• Medium: Pen and ink on paper

  • Dimensions: Approximately 27 cm x 16.9 cm

  • Date: Around 1478 

Study of a mechanical wing: The study includes detailed drawings exploring wing designs for potential flying machines. These sketches depict various wing structures and mechanisms, reflecting Leonardo's interest in aerodynamics and flight. 

  • Medium: Pen and ink on paper

  • Dimensions: Approximately 26.7 cm x 21.6 cm

  • Date: Around 1505-1506 

Revolving crane with adjustable counterweight: The drawing showcases a detailed design for a crane mechanism with a rotating arm and an adjustable counterweight, ensuring balance and stability during lifting and movement.

  • Medium: Pen and ink on paper

  • Dimensions: Approximately 31.5 cm x 20 cm

  • Date: Around 1478-1480 

Diving apparatus and water pumping devices: These sketches depict concepts for diving machines and water pumps, showcasing Leonardo's designs for underwater exploration and water transport mechanisms. 

  • Medium: Metal point marks, pen and ink on paper

  • Dimensions: Approximately 28.5 cm x 39.7 cm

  • Date: Around 1480-1482 

Study of hydraulic pump and fountain within an architecture: The study presents sketches of hydraulic mechanisms for water pumping and fountains integrated into architectural structures. The drawings illustrate the hydraulic pump's components and workings and the fountain's placement within the architectural context.

  • Medium: Pen and ink, watercolors on paper

  • Dimensions: Approximately 37.5 cm x 17.3 cm

  • Date: Around 1500

Cloth shearing machine: The drawing depicts a mechanical device designed to automate cutting or shearing cloth. Detailed sketches showcase the arrangement of blades and mechanisms for efficient and precise cloth shearing.

  • Medium: Pen and ink over traces of black chalk on paper

  • Dimensions: Approximately 28.5 cm x 40.8 cm

  • Date: Around 1495 

Study of ventilators and map of the central-eastern Mediterranean: The study involves sketches and designs exploring ventilation systems and mechanisms. The map represents Leonardo's cartographic work, providing a detailed depiction of the central-eastern Mediterranean region, including coastlines, geographical features, and place names.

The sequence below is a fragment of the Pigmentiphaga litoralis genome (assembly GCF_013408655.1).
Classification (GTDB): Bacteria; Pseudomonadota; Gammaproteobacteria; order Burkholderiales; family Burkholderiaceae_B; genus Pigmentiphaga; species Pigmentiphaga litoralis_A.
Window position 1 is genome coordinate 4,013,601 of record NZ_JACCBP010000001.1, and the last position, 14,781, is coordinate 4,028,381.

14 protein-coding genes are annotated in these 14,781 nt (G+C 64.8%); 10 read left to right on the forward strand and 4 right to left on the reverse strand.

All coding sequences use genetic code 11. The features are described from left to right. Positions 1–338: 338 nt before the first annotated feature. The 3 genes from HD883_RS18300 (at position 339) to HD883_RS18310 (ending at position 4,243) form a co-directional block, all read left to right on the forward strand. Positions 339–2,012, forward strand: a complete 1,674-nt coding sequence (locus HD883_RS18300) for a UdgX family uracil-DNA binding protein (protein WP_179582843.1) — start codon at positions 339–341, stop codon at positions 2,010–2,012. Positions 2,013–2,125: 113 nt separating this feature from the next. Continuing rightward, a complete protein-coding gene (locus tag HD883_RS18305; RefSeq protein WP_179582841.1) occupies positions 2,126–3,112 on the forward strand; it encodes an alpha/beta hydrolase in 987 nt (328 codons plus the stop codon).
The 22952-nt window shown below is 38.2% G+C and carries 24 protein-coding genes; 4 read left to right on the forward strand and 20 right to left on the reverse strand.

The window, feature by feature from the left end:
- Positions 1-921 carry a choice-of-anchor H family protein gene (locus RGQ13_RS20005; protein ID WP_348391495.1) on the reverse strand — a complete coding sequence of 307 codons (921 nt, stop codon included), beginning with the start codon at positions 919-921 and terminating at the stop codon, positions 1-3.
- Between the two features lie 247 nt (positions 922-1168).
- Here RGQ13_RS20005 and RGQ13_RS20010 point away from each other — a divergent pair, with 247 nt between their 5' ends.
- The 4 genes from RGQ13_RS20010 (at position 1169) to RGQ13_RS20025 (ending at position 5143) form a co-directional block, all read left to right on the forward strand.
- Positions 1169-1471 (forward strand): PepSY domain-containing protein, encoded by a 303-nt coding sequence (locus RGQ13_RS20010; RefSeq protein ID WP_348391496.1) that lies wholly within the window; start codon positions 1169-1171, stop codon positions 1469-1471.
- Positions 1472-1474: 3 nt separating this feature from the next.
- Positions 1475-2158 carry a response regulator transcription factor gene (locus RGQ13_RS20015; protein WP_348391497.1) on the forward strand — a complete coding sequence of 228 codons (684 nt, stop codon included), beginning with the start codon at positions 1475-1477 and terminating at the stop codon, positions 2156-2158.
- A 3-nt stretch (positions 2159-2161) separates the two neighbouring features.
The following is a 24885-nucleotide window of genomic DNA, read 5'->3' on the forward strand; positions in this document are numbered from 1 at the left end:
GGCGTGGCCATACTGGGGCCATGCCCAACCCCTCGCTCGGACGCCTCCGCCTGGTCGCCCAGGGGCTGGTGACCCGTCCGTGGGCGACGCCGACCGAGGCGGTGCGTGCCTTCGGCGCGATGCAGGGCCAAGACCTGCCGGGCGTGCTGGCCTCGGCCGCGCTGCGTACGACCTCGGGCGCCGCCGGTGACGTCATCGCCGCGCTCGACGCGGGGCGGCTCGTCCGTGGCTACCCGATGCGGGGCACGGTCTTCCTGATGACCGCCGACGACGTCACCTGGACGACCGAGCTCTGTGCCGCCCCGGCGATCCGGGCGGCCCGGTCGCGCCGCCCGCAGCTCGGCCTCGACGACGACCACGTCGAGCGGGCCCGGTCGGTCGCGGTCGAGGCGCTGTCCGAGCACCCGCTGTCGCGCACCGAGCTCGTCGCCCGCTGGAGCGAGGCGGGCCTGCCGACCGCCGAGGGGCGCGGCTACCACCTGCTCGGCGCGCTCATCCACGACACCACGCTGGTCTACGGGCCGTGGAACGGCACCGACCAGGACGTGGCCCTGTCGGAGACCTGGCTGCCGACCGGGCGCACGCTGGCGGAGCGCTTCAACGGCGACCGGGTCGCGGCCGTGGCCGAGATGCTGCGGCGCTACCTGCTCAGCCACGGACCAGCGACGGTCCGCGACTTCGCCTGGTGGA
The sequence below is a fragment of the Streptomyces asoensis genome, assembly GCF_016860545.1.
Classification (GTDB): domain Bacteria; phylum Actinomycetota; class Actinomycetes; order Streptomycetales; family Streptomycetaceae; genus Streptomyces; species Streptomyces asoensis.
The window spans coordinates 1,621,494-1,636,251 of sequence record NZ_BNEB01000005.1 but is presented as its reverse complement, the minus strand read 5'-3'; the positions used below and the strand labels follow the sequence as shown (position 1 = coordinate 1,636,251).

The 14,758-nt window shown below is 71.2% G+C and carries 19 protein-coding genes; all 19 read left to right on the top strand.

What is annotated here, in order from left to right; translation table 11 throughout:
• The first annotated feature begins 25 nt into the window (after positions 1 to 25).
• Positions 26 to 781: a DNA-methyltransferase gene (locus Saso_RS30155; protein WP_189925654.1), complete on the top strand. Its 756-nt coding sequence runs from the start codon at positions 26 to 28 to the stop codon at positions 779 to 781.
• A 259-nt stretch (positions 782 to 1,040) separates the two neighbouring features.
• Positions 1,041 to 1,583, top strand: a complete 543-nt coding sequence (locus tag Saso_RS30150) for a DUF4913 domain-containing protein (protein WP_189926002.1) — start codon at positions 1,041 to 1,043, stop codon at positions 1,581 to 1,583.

• Medium: Ink on paper

  • Dimensions: Approximately 24.6 cm x 33.2 cm

  • Date: Around 1497-1499 

Da Vinci Codex Atlanticus Exhibit

Some of these creations were practical designs for objects that could be built and function as intended, while others such as the mechanical wing were aspirational and needed the development of additional technology to be practical. Alas, his perpetual motion study remains out of reach.

The exhibition runs until Aug. 20. Entry is first-come, first-served, with a limit of 15 guests at a time. For those who are unable to attend, there are online resources to experience the Codex Atlanticus.

Explore the Codex

In 2019, Biblioteca Ambrosiana and The Visual Agency partnered to create an interactive website that organized the Codex’s 1,119 pages by subject, year, and page number, allowing exploration of the Codex Atlanticus in its entirety.

"Leonardo's Lab" is an interactive exhibition designed for families and children to explore the life and work of Leonardo da Vinci, the original Renaissance man. Developed by the Carnegie Science Center and produced in partnership with Sciencenter, this exhibit offers a unique, hands-on learning experience that delves into da Vinci's numerous accomplishments across various disciplines, such as art, science, engineering, and mathematics.